For over a decade, the 63-year-old Shan served as director and party secretary for the State Administration of Cultural Heritage. While the move from being the country’s top cultural watchdog to running a museum was something of a demotion, Shan’s experience allowed him to clean up an establishment previously mired in corruption, and move forward with ambitious plans for the future. In 2012, the museum had 15 million visitors, and during peak periods, over 150,000 would come through the Meridian Gate in a single day. Realizing that human traffic posed a significant risk for historic preservation, Palace Museum staff imposed a limit of 80,000 visitors per day in 2015, and instituted real-name registration to make it hard for scalpers to take advantage of the policy. Even with this daily quota, the museum has seen a rise in sightseers, with nearly 16 million visiting last year.
In October, the museum attempted to move ticket sales entirely online, closing walk-up windows. Shan’s reasoning was that this would make visiting the Forbidden City more “accessible,” cut waiting times, and further frustrate scalpers. Instead, the change ended up frustrating visitors, especially international travelers unfamiliar with the new system or unable to purchase their tickets online, and special booths had to be opened to assist them. (While the Forbidden City has offered online reservations since 2011, the website is Chinese only, and payment options are limited to Chinese cards and Alipay.)
In an interview with China Radio International in October, Shan said that updates were coming and that the museum plans to work with online booking services and mobile apps, an area where the Palace Museum has already had success.
Since 2013, the Palace Museum’s New Media Department has released eight apps allowing users to explore the Forbidden City with a digital guide, build their own city, or explore imperial fashions and experience palace life. The 365 Days of Masterpieces, an app released in 2015, provides daily updates that highlight pieces in the museum’s collection. It quickly became one of the Apple Store’s most downloaded Chinese apps.
The Forbidden City has also entered the lucrative world of e-commerce. The museum’s Taobao store opened in 2008, and received a boost in 2014 when they developed a line of trendy accessories and toys. “We have designed and developed a total of around 8,700 kinds of distinctive cultural creative products and accessories by the end of 2015,” Shan told China Daily earlier this year. “For example, we all use phones, so we designed more than 400 kinds of phone cases decorated with cultural elements; we also designed stringed Buddhist beads-inspired earphones, which became the winner of a national creative products contest.” Though there’s no longer 9,999 rooms filled with a million works of art, last year, the Palace Museum’s collection of cultural products and gifts reached over 1 billion RMB in sales.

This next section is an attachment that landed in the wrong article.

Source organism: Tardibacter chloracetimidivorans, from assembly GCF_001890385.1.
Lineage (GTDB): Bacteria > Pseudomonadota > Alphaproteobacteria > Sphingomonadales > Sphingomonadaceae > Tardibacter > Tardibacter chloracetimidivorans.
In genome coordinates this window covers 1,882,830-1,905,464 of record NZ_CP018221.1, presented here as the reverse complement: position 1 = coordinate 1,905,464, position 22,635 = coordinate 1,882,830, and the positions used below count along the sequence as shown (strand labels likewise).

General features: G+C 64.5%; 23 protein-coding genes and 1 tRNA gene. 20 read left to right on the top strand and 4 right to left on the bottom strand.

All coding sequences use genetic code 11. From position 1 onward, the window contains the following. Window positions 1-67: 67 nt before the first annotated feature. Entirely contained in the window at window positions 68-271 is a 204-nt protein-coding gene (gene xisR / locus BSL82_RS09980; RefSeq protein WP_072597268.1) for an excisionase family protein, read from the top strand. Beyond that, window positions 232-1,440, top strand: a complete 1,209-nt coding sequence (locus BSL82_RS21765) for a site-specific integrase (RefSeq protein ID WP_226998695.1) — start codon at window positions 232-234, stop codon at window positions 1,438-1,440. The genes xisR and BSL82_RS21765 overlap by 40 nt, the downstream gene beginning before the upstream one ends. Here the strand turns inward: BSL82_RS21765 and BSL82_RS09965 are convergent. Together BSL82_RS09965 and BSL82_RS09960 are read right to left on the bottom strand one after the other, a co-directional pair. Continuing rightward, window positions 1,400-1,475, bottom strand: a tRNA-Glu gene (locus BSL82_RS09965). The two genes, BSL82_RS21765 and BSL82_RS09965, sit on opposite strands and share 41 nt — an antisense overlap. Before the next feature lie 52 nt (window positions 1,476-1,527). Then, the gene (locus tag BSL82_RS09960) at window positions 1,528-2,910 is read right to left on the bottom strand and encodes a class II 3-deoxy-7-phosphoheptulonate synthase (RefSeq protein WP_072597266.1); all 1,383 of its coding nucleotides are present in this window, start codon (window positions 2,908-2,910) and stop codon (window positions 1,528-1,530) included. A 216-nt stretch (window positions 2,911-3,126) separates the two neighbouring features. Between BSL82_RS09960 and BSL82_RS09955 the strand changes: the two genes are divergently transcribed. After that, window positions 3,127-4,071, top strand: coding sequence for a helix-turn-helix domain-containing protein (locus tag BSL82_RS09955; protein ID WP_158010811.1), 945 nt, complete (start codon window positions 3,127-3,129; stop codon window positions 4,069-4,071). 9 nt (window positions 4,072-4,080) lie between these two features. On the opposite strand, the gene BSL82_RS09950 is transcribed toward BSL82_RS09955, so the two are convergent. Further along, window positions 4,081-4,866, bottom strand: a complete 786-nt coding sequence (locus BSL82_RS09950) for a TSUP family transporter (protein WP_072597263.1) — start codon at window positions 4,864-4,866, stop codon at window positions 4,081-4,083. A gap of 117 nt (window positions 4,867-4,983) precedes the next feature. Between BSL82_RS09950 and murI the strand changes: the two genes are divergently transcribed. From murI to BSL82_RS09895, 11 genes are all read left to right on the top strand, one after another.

Museum staff remain busy opening more areas for visitors. The Changyin Ge (“Studio of Unimpeded Sound”), the largest opera house in the Forbidden City, was renovated earlier this year. History buffs also await the re-opening of the Yangxin Dian (“Hall of Mental Cultivation”), the courtyard where many Qing rulers lived and worked. An exhibit of its furnishings and artwork appeared at the Capital Museum in Beijing last year, before traveling to Shanghai and Hong Kong. A branch of the Palace Museum is now slated to open in Kowloon in 2022, a proposal criticized by Hong Kong residents concerned that the plan was approved without public consultation.
Despite the challenges, the Palace Museum is leading the way for other Beijing historical sites in research and guest experience. No longer simply a slog through empty courtyards, the Forbidden City is ready to take its place among the great museums of the world.
“The Unforbidden” is a story from our issue, “Fast Forward”. To read the entire issue, become a subscriber and receive the full magazine. Alternatively, you can purchase the digital version from the iTunes Store.